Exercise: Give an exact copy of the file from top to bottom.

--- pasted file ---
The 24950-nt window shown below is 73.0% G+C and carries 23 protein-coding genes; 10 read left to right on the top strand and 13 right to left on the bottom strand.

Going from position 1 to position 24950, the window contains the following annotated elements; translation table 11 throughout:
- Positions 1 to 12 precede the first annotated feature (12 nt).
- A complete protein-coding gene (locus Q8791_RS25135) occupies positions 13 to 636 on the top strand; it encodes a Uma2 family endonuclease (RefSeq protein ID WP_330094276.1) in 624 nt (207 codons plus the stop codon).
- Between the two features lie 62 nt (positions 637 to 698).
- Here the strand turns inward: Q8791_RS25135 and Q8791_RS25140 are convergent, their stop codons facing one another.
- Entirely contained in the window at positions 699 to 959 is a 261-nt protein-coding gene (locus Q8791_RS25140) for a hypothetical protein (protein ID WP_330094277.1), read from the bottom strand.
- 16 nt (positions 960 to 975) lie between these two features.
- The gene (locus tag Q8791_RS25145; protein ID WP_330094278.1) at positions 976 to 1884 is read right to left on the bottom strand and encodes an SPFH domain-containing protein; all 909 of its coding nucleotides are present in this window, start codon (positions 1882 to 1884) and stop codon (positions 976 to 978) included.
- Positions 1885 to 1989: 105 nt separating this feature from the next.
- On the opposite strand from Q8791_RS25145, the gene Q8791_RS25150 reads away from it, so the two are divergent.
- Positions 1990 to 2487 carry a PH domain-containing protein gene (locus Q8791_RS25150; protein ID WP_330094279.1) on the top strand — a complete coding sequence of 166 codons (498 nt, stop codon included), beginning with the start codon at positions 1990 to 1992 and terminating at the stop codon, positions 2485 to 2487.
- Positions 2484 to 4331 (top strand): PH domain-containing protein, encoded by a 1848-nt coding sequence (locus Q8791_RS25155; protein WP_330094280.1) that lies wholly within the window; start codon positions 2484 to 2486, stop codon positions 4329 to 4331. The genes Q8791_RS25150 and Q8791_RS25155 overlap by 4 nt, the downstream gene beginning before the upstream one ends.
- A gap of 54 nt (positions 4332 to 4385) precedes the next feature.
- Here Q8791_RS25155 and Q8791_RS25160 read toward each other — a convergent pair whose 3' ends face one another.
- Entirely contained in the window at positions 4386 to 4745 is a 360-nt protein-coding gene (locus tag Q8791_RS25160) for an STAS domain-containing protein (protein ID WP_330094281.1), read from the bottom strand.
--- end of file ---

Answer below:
The 24950-nt window shown below is 73.0% G+C and carries 23 protein-coding genes; 10 read left to right on the top strand and 13 right to left on the bottom strand.

Going from position 1 to position 24950, the window contains the following annotated elements; translation table 11 throughout:
- Positions 1 to 12 precede the first annotated feature (12 nt).
- A complete protein-coding gene (locus Q8791_RS25135) occupies positions 13 to 636 on the top strand; it encodes a Uma2 family endonuclease (RefSeq protein ID WP_330094276.1) in 624 nt (207 codons plus the stop codon).
- Between the two features lie 62 nt (positions 637 to 698).
- Here the strand turns inward: Q8791_RS25135 and Q8791_RS25140 are convergent, their stop codons facing one another.
- Entirely contained in the window at positions 699 to 959 is a 261-nt protein-coding gene (locus Q8791_RS25140) for a hypothetical protein (protein ID WP_330094277.1), read from the bottom strand.
- 16 nt (positions 960 to 975) lie between these two features.
- The gene (locus tag Q8791_RS25145; protein ID WP_330094278.1) at positions 976 to 1884 is read right to left on the bottom strand and encodes an SPFH domain-containing protein; all 909 of its coding nucleotides are present in this window, start codon (positions 1882 to 1884) and stop codon (positions 976 to 978) included.
- Positions 1885 to 1989: 105 nt separating this feature from the next.
- On the opposite strand from Q8791_RS25145, the gene Q8791_RS25150 reads away from it, so the two are divergent.
- Positions 1990 to 2487 carry a PH domain-containing protein gene (locus Q8791_RS25150; protein ID WP_330094279.1) on the top strand — a complete coding sequence of 166 codons (498 nt, stop codon included), beginning with the start codon at positions 1990 to 1992 and terminating at the stop codon, positions 2485 to 2487.
- Positions 2484 to 4331 (top strand): PH domain-containing protein, encoded by a 1848-nt coding sequence (locus Q8791_RS25155; protein WP_330094280.1) that lies wholly within the window; start codon positions 2484 to 2486, stop codon positions 4329 to 4331. The genes Q8791_RS25150 and Q8791_RS25155 overlap by 4 nt, the downstream gene beginning before the upstream one ends.
- A gap of 54 nt (positions 4332 to 4385) precedes the next feature.
- Here Q8791_RS25155 and Q8791_RS25160 read toward each other — a convergent pair whose 3' ends face one another.
- Entirely contained in the window at positions 4386 to 4745 is a 360-nt protein-coding gene (locus tag Q8791_RS25160) for an STAS domain-containing protein (protein ID WP_330094281.1), read from the bottom strand.